Configuring a mainboard’s GPIOs in coreboot


Every mainboard needs to appropriately configure its General Purpose Inputs / Outputs (GPIOs). There are many facets of this issue, including which boot stage a GPIO might need to be configured.

Boot stages

Typically, coreboot does most of its non-memory related initialization work in ramstage, when DRAM is available for use. Hence, the bulk of a mainboard’s GPIOs are configured in this stage. However, some boards might need a few GPIOs configured before that; think of memory strapping pins which indicate what kind of DRAM is installed. These pins might need to be read before initializing the memory, so these GPIOs are then typically configured in bootblock or romstage.


Most mainboards will have a gpio.c file in their mainboard directory. This file typically contains tables which describe the configuration of the GPIO registers. Since these registers could be different on a per-SoC or per SoC-family basis, you may need to consult the datasheet for your SoC to find out how to appropriately set these registers. In addition, some mainboards are based on a baseboard/variant model, where several variant mainboards may share a lot of their circuitry and ICs and the commonality between the boards is collected into a virtual baseboard. In that case, the GPIOs which are shared between multiple boards are placed in the baseboard’s gpio.c file, while the ones that are board-specific go into each variant’s gpio.c file.

Intel SoCs

Many newer Intel SoCs share a common IP block for GPIOs, and that commonality has been taken advantage of in coreboot, which has a large set of macros that can be used to describe the configuration of each GPIO pad. This file lives in src/soc/intel/common/block/include/intelblocks/gpio_defs.h.

Older Intel SoCs

Baytrail and Braswell, for example, simply expect the mainboard to supply a callback, mainboard_get_gpios which returns an array of struct soc_gpio objects, defining the configuration of each pin.


Some AMD SoCs use a list of struct soc_amd_gpio objects to define the register values configuring each pin, similar to Intel.

Register details

GPIO configuration registers typically control properties such as:

  1. Input / Output
  2. Pullups / Pulldowns
  3. Termination
  4. Tx / Rx Disable
  5. Which reset signal to use
  6. Native Function / IO
  7. Interrupts
    • IRQ routing (e.g. on x86, APIC, SCI, SMI)
    • Edge or Level Triggered
    • Active High or Active Low
  8. Debouncing

Configuring GPIOs for pre-ramstage

coreboot provides for several SoC-specific and mainboard-specific callbacks at specific points in time, such as bootblock-early, bootblock, romstage entry, pre-silicon init, pre-RAM init, or post-RAM init. The GPIOs that are configured in either bootblock or romstage, depending on when they are needed, are denoted the “early” GPIOs. Some mainboard will use bootblock_mainboard_init() to configure their early GPIOs, and this is probably a good place to start. Many mainboards will declare their GPIO configuration as structs, i.e. (Intel),

struct pad_config {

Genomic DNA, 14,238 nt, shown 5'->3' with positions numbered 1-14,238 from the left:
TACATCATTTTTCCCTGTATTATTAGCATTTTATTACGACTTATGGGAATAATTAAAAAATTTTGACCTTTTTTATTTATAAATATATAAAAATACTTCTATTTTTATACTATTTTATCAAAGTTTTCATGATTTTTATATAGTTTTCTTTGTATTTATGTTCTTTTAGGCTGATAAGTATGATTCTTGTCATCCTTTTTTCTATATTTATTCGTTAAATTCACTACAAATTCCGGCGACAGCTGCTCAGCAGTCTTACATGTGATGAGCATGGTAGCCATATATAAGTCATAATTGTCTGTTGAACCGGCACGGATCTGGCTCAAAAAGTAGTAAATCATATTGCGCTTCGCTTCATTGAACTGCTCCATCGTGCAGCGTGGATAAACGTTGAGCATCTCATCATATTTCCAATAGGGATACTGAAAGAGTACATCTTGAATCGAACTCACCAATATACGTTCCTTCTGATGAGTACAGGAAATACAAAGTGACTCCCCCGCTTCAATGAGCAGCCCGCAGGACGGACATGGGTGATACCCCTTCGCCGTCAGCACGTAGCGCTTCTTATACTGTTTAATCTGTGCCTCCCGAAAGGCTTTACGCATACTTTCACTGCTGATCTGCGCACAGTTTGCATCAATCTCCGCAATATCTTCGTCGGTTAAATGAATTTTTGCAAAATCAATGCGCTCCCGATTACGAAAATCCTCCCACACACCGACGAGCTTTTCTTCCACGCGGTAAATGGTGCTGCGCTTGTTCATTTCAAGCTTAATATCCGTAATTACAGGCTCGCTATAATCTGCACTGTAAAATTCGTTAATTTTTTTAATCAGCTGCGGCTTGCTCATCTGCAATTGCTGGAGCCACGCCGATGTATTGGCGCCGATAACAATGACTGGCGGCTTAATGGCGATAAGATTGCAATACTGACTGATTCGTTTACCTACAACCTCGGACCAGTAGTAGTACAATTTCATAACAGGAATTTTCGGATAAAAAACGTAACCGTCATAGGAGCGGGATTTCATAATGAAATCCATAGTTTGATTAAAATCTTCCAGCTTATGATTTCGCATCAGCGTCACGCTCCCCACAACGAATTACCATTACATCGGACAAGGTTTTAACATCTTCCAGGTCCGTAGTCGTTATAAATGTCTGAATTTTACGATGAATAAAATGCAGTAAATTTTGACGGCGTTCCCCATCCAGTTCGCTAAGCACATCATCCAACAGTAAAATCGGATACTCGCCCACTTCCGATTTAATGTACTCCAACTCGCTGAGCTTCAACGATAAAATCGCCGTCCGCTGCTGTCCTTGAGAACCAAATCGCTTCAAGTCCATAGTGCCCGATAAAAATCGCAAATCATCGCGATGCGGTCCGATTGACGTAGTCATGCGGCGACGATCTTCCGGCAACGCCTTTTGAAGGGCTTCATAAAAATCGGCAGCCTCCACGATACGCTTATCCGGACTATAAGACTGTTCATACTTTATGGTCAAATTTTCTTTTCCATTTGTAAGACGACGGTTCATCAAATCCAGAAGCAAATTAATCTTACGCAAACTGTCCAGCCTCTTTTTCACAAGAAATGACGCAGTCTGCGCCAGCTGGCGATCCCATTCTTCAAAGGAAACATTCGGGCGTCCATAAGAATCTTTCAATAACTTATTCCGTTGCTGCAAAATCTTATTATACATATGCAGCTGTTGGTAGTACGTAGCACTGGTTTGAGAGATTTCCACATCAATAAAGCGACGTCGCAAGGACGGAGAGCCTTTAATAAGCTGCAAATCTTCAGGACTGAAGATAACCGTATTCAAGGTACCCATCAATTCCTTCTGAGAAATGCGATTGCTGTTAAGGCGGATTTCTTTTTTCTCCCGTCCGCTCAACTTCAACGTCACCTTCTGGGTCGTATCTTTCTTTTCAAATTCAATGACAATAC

/* offset of pad within community */
        int             pad;
    /* Pad config data corresponding to DW0, DW1,.... */
        uint32_t        pad_config[GPIO_NUM_PAD_CFG_REGS];

and will usually place these in an array, one for each pad to be configured. Mainboards using Intel SoCs can use a library which combines common configurations together into a set of macros, e.g.,

    /* Native function configuration */
    #define PAD_CFG_NF(pad, pull, rst, func)
    /* General purpose output, no pullup/down. */
    #define PAD_CFG_GPO(pad, val, rst)
    /* General purpose output, with termination specified */
    #define PAD_CFG_TERM_GPO(pad, val, pull, rst)
    /* General purpose output, no pullup/down. */
    #define PAD_CFG_GPO_GPIO_DRIVER(pad, val, rst, pull)
    /* General purpose input */
    #define PAD_CFG_GPI(pad, pull, rst)


Configuring GPIOs for ramstage and beyond…

In ramstage, most mainboards will configure the rest of their GPIOs for the function they will be performing while the device is active. The goal is the same as above in bootblock; another static const array is created, and the rest of the GPIO registers are programmed.

In the baseboard/variant model described above, the baseboard will provide the configuration for the GPIOs which are configured identically between variants, and will provide a mechanism for a variant to override the baseboard’s configuration. This is usually done via two tables: the baseboard table and the variant’s override table.

This configuration is often hooked into the mainboard’s enable_dev callback, defined in its struct chip_operations.

Potential issues (gotchas!)

There are a couple of configurations that you need to especially careful about, as they can have a large impact on your mainboard.

The first is configuring a pin as an output, when it was designed to be an input. There is a real risk in this case of short-circuiting a component which could cause catastrophic failures, up to and including your mainboard!

The other configuration option to watch out for deals with unconnected GPIOs. If no pullup or pulldown is declared with these, they may end up “floating”, i.e., not at logical high or logical low. This can cause problems such as unwanted power consumption or not reading the pin correctly, if it was intended to be strapped.